A funny twist on the mayoral forum

By Laura Marrinan
Murphy News Service

The Theater of Public Policy hosted an improv mayoral forum to help unpack some of the issues in the marathon campaign for Minneapolis mayor Wednesday night at Bryant Lake Bowl. The forum bounced between the candidates discussing some of the issues and improv actors break down the material through unscripted comedic sketches.

“The idea in general was, can you make public policy and politics fun and civil without necessarily losing the value of the conversation that you’re trying to have,” said Tane Danger, co-founder, director and host of The Theater of Public Policy.

From Superman costumes to a proposed wall around the city, the mayoral candidates tried their best to get laughs of their own, but the theater’s actors earned the big laughs from the packed house.

“[Humor] helps break down the roles we put ourselves in,” Danger said. “It’s not to poke fun or belittle anybody.”

Former City Council President Jackie Cherryhomes, city Audit Committee Vice Chair Stephanie Woodruff, attorney Cam Winton, Park Board Commissioner Bob Fine and City Council members Betsy Hodges and Don Samuels all took the stage, but Independent candidate Dan Cohen missed due to illness. An invitation was also extended to former Hennepin County Commissioner Mark Andrew.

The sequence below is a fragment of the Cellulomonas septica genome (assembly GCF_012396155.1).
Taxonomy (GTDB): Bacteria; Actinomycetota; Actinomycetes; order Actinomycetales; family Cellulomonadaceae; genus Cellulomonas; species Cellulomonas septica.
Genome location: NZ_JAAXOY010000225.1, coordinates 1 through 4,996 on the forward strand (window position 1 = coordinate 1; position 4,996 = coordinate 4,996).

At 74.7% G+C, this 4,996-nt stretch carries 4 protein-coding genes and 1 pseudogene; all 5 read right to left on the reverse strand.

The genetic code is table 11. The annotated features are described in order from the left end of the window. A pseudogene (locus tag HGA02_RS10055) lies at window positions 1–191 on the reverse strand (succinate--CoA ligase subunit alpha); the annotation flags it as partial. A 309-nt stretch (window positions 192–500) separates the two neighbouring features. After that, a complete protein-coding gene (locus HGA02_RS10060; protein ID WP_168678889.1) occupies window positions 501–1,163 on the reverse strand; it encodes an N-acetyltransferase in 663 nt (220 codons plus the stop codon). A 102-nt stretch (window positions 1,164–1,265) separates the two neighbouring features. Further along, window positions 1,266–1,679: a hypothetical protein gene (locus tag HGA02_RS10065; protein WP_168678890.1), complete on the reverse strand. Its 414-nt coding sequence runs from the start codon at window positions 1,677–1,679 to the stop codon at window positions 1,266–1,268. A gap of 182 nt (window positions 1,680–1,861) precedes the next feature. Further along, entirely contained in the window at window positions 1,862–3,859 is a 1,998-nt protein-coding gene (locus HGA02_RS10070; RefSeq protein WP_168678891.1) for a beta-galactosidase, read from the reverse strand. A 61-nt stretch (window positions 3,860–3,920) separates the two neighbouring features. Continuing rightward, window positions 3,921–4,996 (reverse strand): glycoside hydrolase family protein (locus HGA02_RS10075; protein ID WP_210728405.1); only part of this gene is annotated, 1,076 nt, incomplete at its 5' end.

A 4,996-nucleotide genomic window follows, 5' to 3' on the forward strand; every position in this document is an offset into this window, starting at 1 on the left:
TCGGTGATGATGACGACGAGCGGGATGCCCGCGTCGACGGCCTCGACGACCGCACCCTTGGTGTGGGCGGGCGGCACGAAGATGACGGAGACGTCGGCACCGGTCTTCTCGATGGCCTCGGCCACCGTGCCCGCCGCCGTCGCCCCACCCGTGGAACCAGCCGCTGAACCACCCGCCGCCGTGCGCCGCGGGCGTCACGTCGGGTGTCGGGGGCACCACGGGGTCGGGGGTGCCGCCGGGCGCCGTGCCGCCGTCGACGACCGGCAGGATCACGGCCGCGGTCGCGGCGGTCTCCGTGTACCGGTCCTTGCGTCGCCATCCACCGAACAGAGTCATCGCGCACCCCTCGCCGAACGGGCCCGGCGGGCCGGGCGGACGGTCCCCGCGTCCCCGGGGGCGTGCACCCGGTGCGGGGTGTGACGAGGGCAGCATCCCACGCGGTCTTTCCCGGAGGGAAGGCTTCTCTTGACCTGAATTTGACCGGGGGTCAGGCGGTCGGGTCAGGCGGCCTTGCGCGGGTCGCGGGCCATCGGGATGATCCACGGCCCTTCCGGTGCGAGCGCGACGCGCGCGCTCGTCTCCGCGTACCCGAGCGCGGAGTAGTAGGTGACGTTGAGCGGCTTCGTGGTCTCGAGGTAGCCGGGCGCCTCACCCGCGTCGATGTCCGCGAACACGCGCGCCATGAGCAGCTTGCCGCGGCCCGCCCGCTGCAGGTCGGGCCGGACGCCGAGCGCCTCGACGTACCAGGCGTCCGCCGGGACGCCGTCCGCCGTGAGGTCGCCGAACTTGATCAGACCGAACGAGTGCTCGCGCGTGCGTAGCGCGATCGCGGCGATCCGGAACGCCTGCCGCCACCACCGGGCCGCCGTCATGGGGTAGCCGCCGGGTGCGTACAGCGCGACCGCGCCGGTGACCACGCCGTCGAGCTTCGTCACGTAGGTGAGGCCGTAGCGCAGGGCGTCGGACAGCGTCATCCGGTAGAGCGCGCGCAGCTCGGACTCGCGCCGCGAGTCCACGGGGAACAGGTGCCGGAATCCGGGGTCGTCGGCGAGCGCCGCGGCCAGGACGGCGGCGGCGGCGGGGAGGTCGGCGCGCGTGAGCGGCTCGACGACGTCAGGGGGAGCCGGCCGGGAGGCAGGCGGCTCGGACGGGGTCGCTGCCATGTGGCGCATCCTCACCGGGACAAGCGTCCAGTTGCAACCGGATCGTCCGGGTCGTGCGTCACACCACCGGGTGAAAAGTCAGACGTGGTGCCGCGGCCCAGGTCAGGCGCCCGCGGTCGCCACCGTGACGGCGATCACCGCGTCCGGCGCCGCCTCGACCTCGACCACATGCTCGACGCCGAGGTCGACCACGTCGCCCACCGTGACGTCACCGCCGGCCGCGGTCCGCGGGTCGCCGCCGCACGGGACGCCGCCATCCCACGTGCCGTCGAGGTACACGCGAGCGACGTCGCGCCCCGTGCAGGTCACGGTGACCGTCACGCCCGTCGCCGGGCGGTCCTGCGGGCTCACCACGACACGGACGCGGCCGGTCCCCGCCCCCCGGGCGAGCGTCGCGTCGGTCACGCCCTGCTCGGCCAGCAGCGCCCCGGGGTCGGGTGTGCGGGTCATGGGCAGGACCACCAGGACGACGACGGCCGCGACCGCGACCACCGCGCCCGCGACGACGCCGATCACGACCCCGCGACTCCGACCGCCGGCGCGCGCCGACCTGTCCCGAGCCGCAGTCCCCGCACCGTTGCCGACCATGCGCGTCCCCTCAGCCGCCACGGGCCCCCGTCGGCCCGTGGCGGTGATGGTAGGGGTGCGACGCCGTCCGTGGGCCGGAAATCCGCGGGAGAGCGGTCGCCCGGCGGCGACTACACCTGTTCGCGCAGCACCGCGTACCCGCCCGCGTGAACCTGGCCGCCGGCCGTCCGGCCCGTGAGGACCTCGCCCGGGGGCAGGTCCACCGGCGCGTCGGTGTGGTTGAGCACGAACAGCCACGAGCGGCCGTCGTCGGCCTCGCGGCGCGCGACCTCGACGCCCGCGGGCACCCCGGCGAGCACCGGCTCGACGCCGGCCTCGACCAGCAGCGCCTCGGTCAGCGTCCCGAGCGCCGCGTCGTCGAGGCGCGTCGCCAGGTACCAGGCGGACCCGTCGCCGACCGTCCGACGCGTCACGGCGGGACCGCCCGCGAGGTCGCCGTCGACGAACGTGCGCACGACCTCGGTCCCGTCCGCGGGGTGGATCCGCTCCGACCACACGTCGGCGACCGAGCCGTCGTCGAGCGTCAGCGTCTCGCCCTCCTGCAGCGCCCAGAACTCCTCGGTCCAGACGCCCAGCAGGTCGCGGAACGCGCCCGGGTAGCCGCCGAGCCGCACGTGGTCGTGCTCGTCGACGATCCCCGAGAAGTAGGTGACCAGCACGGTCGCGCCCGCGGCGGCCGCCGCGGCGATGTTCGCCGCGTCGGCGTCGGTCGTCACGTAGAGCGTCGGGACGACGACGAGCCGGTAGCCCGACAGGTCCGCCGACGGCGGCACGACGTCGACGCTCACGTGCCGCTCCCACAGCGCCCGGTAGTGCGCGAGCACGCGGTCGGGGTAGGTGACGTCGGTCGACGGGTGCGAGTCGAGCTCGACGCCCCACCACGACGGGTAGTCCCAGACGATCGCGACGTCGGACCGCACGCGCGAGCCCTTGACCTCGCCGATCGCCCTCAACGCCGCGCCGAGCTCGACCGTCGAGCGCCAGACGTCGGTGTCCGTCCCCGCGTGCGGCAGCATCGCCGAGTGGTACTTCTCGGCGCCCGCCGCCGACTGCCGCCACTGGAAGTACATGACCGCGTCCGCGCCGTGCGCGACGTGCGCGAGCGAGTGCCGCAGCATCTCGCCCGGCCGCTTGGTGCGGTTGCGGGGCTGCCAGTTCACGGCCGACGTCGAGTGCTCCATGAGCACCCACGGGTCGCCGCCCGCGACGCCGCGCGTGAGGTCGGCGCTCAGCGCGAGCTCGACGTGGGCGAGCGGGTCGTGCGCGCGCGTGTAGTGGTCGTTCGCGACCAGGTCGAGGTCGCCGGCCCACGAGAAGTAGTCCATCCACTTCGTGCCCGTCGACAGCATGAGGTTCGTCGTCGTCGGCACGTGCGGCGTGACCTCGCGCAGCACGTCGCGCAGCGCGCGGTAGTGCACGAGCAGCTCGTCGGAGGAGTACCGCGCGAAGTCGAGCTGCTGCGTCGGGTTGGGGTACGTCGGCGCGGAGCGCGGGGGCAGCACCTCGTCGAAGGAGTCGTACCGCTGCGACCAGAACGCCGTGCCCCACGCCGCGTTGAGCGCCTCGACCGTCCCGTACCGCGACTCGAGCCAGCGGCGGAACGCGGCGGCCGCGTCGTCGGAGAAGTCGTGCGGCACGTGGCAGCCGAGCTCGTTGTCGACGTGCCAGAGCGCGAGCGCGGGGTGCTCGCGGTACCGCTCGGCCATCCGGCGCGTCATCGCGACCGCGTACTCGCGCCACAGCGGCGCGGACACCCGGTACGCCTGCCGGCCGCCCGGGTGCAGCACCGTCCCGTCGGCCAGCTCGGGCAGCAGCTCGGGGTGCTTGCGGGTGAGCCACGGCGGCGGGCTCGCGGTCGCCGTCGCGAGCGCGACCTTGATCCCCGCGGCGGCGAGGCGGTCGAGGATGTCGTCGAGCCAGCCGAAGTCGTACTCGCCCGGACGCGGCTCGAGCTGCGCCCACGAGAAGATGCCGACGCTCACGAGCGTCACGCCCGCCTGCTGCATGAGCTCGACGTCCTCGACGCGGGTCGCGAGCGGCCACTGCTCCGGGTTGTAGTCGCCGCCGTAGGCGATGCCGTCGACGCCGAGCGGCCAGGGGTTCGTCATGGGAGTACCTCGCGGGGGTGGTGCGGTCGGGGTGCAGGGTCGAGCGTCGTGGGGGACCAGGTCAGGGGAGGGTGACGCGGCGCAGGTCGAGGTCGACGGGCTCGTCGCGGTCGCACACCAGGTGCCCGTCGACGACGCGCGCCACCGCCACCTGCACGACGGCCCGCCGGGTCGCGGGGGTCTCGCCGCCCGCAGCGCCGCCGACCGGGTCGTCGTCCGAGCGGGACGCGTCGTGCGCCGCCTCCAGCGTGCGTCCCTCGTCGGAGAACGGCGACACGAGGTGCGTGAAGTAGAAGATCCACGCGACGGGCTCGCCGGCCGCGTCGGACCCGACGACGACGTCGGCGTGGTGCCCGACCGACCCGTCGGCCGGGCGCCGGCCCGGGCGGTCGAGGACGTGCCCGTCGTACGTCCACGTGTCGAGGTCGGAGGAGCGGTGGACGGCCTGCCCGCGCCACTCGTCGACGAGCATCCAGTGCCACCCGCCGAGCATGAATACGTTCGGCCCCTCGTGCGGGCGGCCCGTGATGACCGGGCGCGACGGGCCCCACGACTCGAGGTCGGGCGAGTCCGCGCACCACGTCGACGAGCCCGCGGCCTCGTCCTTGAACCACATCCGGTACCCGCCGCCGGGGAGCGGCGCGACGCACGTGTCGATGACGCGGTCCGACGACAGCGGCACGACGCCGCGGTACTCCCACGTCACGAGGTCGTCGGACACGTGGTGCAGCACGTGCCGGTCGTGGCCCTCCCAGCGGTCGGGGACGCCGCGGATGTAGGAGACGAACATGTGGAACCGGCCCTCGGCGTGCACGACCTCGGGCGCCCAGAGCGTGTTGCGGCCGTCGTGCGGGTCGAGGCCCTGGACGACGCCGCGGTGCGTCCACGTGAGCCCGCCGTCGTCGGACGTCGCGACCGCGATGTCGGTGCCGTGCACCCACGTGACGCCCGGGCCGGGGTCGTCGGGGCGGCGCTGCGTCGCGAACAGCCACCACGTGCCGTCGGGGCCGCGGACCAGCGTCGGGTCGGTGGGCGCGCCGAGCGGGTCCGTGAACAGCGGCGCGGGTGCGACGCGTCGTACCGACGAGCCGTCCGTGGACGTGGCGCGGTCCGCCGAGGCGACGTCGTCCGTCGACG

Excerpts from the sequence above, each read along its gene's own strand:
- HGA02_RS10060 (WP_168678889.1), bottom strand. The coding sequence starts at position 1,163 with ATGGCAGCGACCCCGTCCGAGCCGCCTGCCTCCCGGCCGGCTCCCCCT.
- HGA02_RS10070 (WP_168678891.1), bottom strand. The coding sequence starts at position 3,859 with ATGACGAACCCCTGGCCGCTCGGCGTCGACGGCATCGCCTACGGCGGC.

Orchestra Hall, public transportation, homelessness, public subsidies and the mayor’s involvement in education were all on the table for debate. In a free-for-all format, candidates were able to jump in whenever they wanted without set time limits.

As the emcee and moderator of the discussion, Danger was able to dig deeper into the candidates’ responses and make the issues understandable for a broader audience.

When asked for a proposed solution for Orchestra Hall, most candidates explained he or she have everyone involved sit down together and hash it out. Danger was quick to try and dig deeper.

“I’m sure somebody else was like ‘Oh, we should have everybody come together’ and either they don’t come together or they come together and it doesn’t work,” Danger said. “Help us get beyond that.”

When asked how each candidate has arrived at the forum, Fine received the biggest laugh when he stripped down on-stage to reveal a Superman onesie.

“I certainly didn’t come here by streetcar, it’s a luxury we can’t afford,” Fine said in reference to the proposed Nicollet-Central streetcar line.

When the candidates were asked to discuss subsidies, Cherryhomes mentioned the positive outcome of investing in downtown Target and acknowledged the mistake in investing in Block E, which brought an audible “Whoops!” from the crowd.

“In retrospect, it wasn’t a good decision,” she said. “I own it. You learn from it. You move on.”

Winton commended her for taking responsibility and the improv actors took over and quickly pulled together a sketch on the Block E that received roars of laughter.

All the cast members have been working together in improv for over a year, Danger said. For this particular debate they had done some research on the candidates’ policies, but the topics that were discussed on-stage were where the cast drew material.

“This is probably one of the biggest decisions Minneapolis voters are going to make this year,” Danger said, “and we really want to sort of help contribute to that conversation.” 

Laura Marrinan is studying journalism at the University of Minnesota

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